Manage episode 344503974 series 2421448
For many, the Beatles offered a delightful alternative to the dull and the staid, while for others, the mop-top haircuts, the unsettling music, and the hysterical girls that greeted the British imports wherever they went were a symbol of unwelcome social and cultural change. This opposition to the group--more widespread and deeper rooted in Chicago than in any other major American city--increased as the decade wore on, especially when the Beatles adopted more extreme countercultural values.
At the center of this book is a cast of characters engulfed by the whirlwind of Beatlemania, including the unyielding figure of Mayor Richard J. Daley who deemed the Beatles a threat to the well-being of his city; the Chicago Tribune editor who first warned the nation about the Beatle menace; George Harrison's sister, Louise, who became a regular presence on Chicago radio; the socialist revolutionary who staged all of the Beatles' concerts in the city and used much of the profits from the shows to fund left-wing causes; the African-American girl who braved an intimidating environment to see the Beatles in concert; a fan club founder who disbelievingly found herself occupying a room opposite her heroes when they stayed at her father's hotel; the University of Chicago medical student who spent his summer vacation playing in a group that opened for the Beatles' on their last tour; and the suburban record store owner who opened a teen club modeled on the Cavern in Liverpool that hosted some of the biggest bands in the world.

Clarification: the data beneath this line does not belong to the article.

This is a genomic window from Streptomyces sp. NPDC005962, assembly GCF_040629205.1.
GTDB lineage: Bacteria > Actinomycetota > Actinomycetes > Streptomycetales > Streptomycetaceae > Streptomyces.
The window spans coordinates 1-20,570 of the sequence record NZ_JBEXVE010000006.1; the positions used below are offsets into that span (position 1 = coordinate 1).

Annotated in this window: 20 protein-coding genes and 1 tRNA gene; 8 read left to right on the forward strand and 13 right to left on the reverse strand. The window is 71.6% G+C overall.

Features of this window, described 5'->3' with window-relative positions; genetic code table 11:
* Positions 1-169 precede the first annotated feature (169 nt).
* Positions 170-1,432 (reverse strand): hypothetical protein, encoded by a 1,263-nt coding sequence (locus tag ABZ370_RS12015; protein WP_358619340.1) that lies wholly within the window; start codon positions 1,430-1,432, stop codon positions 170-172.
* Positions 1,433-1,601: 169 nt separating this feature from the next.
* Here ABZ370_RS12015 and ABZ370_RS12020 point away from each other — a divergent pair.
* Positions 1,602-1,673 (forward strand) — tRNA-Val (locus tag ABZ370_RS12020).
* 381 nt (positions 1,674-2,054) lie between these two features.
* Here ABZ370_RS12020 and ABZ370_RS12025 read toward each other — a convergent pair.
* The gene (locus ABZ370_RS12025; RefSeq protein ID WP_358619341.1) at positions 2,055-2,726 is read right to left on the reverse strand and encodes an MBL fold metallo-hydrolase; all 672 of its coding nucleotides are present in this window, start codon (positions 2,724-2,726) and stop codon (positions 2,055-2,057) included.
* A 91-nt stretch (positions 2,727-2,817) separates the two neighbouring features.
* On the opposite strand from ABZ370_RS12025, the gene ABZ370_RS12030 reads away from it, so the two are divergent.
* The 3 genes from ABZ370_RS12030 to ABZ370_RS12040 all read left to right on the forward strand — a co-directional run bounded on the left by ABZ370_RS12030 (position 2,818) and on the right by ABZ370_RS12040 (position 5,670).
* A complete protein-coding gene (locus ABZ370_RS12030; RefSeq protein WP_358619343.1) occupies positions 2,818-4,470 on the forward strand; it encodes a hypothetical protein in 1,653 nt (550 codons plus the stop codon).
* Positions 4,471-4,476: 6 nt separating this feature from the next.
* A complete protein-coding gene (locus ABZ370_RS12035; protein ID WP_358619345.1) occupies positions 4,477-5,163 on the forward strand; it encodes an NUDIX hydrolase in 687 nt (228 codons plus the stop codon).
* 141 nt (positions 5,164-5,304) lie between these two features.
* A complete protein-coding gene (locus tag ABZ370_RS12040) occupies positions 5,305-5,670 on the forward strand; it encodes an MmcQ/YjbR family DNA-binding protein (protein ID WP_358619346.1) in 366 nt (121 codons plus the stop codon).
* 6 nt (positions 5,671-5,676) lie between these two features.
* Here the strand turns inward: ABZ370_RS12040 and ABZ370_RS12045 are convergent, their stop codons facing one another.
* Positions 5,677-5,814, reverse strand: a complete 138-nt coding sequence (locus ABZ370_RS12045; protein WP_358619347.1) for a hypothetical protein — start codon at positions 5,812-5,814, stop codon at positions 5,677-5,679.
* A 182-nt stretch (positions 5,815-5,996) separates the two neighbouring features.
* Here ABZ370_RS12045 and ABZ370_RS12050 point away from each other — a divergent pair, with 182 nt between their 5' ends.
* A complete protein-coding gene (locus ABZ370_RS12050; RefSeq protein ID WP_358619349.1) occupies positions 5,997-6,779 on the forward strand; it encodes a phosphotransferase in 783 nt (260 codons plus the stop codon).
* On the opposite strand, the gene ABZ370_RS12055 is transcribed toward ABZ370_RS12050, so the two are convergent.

Drawing on historical and contemporary accounts, Joy and Fear: The Beatles, Chicago and the 1960s (Permuted Press, 2020) brings to life the frenzied excitement of Beatlemania in 1960s Chicago, while also illustrating the deep-seated hostility from the establishment toward the Beatles.
John F. Lyons is a Professor of History at Joliet Junior College in Illinois where he teaches classes in British and American history. John on Twitter.
Bradley Morgan is a media arts professional in Chicago and author of U2's The Joshua Tree: Planting Roots in Mythic America. He manages partnerships on behalf of CHIRP Radio 107.1 FM, serves as a co-chair of the associate board at the Gene Siskel Film Center of the School of the Art Institute of Chicago, and volunteers in the music archive at the Old Town School of Folk Music. Bradley Morgan on Twitter.
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